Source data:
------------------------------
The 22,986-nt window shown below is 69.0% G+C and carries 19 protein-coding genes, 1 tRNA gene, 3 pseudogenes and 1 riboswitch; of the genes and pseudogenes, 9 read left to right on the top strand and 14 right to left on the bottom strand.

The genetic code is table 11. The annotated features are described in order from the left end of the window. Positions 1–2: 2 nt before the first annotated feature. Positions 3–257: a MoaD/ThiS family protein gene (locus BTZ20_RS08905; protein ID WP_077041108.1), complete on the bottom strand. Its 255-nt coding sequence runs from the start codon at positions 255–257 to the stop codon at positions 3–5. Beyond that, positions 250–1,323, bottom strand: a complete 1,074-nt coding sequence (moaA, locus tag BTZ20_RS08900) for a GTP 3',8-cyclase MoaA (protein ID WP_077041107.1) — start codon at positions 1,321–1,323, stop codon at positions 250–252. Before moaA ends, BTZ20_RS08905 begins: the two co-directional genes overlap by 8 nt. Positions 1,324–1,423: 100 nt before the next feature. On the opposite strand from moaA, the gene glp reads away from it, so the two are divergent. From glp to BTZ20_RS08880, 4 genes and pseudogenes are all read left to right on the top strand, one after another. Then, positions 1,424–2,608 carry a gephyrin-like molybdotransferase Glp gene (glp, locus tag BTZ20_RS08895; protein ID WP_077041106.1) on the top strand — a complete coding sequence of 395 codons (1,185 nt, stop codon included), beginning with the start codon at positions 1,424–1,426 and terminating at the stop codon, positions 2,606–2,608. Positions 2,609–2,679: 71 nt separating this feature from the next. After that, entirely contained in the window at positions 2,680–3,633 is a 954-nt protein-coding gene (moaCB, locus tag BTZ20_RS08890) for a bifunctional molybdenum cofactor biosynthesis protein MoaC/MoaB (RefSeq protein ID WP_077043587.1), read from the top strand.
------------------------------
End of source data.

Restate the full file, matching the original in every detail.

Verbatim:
The 22,986-nt window shown below is 69.0% G+C and carries 19 protein-coding genes, 1 tRNA gene, 3 pseudogenes and 1 riboswitch; of the genes and pseudogenes, 9 read left to right on the top strand and 14 right to left on the bottom strand.

The genetic code is table 11. The annotated features are described in order from the left end of the window. Positions 1–2: 2 nt before the first annotated feature. Positions 3–257: a MoaD/ThiS family protein gene (locus BTZ20_RS08905; protein ID WP_077041108.1), complete on the bottom strand. Its 255-nt coding sequence runs from the start codon at positions 255–257 to the stop codon at positions 3–5. Beyond that, positions 250–1,323, bottom strand: a complete 1,074-nt coding sequence (moaA, locus tag BTZ20_RS08900) for a GTP 3',8-cyclase MoaA (protein ID WP_077041107.1) — start codon at positions 1,321–1,323, stop codon at positions 250–252. Before moaA ends, BTZ20_RS08905 begins: the two co-directional genes overlap by 8 nt. Positions 1,324–1,423: 100 nt before the next feature. On the opposite strand from moaA, the gene glp reads away from it, so the two are divergent. From glp to BTZ20_RS08880, 4 genes and pseudogenes are all read left to right on the top strand, one after another. Then, positions 1,424–2,608 carry a gephyrin-like molybdotransferase Glp gene (glp, locus tag BTZ20_RS08895; protein ID WP_077041106.1) on the top strand — a complete coding sequence of 395 codons (1,185 nt, stop codon included), beginning with the start codon at positions 1,424–1,426 and terminating at the stop codon, positions 2,606–2,608. Positions 2,609–2,679: 71 nt separating this feature from the next. After that, entirely contained in the window at positions 2,680–3,633 is a 954-nt protein-coding gene (moaCB, locus tag BTZ20_RS08890) for a bifunctional molybdenum cofactor biosynthesis protein MoaC/MoaB (RefSeq protein ID WP_077043587.1), read from the top strand.